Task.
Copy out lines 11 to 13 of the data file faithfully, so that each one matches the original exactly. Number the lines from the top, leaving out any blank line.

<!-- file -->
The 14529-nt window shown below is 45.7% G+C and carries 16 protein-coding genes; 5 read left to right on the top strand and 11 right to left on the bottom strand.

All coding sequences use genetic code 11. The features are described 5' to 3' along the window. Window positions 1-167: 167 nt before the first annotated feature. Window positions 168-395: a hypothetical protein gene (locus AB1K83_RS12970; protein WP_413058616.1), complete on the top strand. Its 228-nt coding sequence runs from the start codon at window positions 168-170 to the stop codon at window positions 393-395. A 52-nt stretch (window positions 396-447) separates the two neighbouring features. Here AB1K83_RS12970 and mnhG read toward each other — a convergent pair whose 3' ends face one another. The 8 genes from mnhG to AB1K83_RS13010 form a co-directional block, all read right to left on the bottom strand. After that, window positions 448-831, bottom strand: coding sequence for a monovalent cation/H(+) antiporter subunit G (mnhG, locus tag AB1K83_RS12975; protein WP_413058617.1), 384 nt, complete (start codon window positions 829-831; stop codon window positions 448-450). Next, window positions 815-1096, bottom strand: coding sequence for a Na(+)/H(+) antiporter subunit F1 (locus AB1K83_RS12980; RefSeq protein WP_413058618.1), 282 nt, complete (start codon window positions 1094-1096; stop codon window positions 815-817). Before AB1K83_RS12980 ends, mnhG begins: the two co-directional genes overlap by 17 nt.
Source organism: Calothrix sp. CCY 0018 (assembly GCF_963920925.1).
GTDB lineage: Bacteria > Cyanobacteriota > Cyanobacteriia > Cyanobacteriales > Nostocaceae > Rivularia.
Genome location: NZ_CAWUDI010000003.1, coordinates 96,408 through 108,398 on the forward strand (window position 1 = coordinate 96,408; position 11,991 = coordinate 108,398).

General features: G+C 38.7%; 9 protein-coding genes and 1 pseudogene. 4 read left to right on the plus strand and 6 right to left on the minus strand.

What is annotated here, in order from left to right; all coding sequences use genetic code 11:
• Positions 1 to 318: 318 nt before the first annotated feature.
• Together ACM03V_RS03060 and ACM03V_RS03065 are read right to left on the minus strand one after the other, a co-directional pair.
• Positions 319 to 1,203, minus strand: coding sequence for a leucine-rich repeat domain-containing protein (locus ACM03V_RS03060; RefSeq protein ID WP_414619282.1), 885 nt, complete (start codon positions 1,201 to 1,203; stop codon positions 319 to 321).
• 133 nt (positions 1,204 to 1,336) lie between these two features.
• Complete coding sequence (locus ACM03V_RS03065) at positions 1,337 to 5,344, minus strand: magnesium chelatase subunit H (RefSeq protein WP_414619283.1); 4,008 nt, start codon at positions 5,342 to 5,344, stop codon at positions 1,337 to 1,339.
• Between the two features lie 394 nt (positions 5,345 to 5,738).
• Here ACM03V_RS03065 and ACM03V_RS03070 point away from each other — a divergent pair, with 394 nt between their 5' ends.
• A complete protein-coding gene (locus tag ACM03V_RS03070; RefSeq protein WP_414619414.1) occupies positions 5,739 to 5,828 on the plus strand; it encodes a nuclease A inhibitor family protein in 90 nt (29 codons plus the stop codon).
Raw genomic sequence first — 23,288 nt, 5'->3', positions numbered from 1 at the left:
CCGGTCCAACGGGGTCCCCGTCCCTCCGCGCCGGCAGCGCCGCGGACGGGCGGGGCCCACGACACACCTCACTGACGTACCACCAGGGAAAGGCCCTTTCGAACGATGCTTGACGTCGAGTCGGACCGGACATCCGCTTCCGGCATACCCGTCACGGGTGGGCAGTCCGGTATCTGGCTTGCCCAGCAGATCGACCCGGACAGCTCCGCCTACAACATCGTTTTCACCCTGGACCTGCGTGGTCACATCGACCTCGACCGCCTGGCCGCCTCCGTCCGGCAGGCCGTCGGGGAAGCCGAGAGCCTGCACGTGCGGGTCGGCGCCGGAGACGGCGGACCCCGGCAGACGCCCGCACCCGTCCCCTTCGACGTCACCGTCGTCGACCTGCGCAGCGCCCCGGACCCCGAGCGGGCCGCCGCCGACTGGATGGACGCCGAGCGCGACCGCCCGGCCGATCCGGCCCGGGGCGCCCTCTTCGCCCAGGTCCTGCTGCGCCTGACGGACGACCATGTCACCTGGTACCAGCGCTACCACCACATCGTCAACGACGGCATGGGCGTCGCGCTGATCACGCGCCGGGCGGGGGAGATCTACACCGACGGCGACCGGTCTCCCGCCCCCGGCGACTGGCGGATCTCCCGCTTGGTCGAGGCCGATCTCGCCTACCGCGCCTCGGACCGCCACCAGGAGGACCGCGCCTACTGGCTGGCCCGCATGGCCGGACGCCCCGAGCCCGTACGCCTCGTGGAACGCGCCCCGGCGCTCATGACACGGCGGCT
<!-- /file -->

• 133 nt (positions 1,204 to 1,336) lie between these two features.
• Complete coding sequence (locus ACM03V_RS03065) at positions 1,337 to 5,344, minus strand: magnesium chelatase subunit H (RefSeq protein WP_414619283.1); 4,008 nt, start codon at positions 5,342 to 5,344, stop codon at positions 1,337 to 1,339.
• Between the two features lie 394 nt (positions 5,345 to 5,738).